US4151319 *Jan 12, 1978Apr 24, 1979United Merchants And Manufacturers, Inc.Method for making a pressure sensitive adhesive coated laminate
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Referenced by
Citing PatentFiling datePublication dateApplicantTitle
US4548845 *Apr 21, 1983Oct 22, 1985Avery International Corp.Reduced build-up pressure-sensitive adhesives
US4693935 *May 19, 1986Sep 15, 1987Minnesota Mining And Manufacturing CompanyPolysiloxane-grafted copolymer pressure sensitive adhesive composition and sheet materials coated therewith
US5051472 *May 21, 1990Sep 24, 1991Dow Corning CorporationMethod for forming a crosslinkable pressure-sensitive adhesive construction containing an aminoxysilicon compound and an amidosilicon compound
US5086103 *Apr 24, 1990Feb 4, 1992Dow Corning CorporationPressure-sensitive composition containing an aminoxysilicon compound
US5154974 *Sep 29, 1989Oct 13, 1992Norman Alfred WAdhesive composition having improved cutting properties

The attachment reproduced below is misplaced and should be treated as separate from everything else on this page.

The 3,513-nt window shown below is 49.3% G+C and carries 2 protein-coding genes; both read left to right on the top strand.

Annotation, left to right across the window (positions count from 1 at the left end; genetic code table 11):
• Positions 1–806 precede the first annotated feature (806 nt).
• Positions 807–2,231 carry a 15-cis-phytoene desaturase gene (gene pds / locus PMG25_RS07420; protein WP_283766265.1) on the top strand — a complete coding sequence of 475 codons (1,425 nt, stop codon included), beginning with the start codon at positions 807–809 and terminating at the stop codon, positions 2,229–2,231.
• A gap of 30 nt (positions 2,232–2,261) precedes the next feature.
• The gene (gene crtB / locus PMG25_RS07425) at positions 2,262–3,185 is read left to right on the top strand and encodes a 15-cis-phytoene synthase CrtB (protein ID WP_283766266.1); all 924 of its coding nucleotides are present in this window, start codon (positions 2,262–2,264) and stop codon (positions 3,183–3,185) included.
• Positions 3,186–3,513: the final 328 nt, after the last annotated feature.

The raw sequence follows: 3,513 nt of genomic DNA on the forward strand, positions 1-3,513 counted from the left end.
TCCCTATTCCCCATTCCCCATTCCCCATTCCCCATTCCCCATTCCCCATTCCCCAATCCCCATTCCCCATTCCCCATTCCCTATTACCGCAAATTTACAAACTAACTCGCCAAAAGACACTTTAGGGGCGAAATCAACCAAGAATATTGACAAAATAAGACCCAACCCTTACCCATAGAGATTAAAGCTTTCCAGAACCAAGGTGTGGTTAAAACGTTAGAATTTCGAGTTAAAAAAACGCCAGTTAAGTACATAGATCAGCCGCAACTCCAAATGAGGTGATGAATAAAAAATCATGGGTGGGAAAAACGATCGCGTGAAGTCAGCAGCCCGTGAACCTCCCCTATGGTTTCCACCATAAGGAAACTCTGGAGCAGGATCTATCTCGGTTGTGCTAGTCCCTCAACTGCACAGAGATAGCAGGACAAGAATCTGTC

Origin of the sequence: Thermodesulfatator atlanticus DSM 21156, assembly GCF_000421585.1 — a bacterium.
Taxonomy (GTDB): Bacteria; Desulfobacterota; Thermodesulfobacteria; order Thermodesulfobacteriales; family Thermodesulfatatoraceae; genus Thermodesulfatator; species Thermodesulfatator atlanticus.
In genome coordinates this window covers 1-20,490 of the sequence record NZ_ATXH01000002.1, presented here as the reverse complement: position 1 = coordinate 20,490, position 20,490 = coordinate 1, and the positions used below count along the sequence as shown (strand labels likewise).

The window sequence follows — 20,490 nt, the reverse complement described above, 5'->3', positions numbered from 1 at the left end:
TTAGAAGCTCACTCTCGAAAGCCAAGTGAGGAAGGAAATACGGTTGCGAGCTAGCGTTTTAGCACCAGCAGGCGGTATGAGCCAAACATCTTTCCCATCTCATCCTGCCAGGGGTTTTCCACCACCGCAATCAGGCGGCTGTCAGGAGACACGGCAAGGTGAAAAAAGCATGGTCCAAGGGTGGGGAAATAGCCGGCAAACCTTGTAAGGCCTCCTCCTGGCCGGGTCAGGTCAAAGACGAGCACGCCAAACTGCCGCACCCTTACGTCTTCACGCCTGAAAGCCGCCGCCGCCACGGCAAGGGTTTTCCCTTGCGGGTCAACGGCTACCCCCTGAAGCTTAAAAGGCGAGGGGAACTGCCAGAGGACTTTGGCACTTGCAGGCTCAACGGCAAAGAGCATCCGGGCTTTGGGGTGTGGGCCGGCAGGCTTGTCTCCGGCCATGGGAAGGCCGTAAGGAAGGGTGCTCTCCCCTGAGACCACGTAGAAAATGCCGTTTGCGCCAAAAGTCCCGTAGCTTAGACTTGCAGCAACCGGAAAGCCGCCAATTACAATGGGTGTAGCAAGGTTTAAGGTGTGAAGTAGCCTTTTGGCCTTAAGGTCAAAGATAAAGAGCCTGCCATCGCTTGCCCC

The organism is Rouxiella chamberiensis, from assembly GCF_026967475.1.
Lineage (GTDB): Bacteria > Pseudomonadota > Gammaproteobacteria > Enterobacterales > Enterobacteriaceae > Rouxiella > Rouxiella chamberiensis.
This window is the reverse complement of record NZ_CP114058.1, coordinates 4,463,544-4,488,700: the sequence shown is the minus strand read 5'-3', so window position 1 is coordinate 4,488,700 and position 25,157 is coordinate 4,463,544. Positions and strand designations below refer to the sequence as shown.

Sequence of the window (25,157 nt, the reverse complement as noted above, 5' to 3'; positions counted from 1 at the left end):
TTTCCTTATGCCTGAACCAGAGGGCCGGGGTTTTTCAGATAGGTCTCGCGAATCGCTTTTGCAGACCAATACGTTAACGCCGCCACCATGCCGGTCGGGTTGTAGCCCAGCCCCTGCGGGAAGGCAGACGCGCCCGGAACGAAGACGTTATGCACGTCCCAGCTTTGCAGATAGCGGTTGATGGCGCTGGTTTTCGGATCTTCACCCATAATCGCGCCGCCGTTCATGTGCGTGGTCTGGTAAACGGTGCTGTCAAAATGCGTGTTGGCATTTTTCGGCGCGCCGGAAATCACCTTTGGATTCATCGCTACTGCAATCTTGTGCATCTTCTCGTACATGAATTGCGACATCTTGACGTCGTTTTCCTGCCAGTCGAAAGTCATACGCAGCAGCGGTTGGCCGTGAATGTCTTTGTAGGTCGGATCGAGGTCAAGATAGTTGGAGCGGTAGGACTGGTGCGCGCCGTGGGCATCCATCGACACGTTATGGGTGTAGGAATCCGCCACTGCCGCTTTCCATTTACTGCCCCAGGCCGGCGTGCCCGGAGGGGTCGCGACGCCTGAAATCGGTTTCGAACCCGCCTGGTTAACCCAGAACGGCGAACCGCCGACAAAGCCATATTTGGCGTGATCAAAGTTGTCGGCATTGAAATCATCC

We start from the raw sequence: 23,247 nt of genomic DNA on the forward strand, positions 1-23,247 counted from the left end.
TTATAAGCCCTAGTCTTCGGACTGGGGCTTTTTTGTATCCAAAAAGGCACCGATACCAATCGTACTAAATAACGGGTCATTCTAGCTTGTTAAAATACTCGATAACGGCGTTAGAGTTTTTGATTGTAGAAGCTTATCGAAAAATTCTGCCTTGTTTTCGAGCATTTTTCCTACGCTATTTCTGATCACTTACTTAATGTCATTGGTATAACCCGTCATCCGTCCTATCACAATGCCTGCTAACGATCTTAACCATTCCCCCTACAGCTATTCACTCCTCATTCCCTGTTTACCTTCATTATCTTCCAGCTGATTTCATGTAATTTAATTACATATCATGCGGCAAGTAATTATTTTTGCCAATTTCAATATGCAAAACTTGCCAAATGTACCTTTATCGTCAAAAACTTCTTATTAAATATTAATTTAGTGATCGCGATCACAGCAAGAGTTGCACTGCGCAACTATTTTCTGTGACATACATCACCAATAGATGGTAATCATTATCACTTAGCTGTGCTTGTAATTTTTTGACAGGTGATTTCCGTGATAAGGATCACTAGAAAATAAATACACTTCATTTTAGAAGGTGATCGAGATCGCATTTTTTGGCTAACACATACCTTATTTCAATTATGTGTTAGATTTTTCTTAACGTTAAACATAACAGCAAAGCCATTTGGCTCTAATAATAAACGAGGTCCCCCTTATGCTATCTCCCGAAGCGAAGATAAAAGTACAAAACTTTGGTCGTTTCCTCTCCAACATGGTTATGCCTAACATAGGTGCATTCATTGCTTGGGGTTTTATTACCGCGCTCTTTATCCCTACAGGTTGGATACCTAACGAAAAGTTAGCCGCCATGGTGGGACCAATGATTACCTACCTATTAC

US5194501 *Oct 30, 1990Mar 16, 1993Minnesota Mining And Manufacturing CompanyPressure-sensitive adhesive based on ethylenically-unsaturated α-olefin polymer cured with hydrosilane
US5266399 *Jan 26, 1993Nov 30, 1993Minnesota Mining And Manufacturing CompanyPressure-sensitive adhesive based on ethylenically-unsaturated α-olefin polymer cured with hydrosilane
US5486389 *Oct 18, 1994Jan 23, 1996Gerber Garment Technology, Inc.Roll of tape with doubly adhesively faced pads
US5747132 *Jan 3, 1995May 5, 1998Kansai Paint Co., Ltd.Automobile paint film-protective sheet
US5882775 *Aug 1, 1997Mar 16, 1999Kansai Paint Co., Ltd.Automobile paint film-protective sheet
US5893958 *Jan 5, 1995Apr 13, 1999Moore Business Forms, Inc.De-tackified continuous extrusion process applied integrated label product
US6086995 *May 13, 1994Jul 11, 2000Decora North AmericaSelf-wound self-adhesive surface covering material
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US6841257Jun 16, 2003Jan 11, 2005Avery Dennison CorporationAdhesive compositions and constructions with outstanding cutting performance
US8338515Dec 25, 2012DT-SP IP Holding LLCSilicone-modified tackifier and use thereof in pressure sensitive adhesive compositions and laminates with improved guillotinability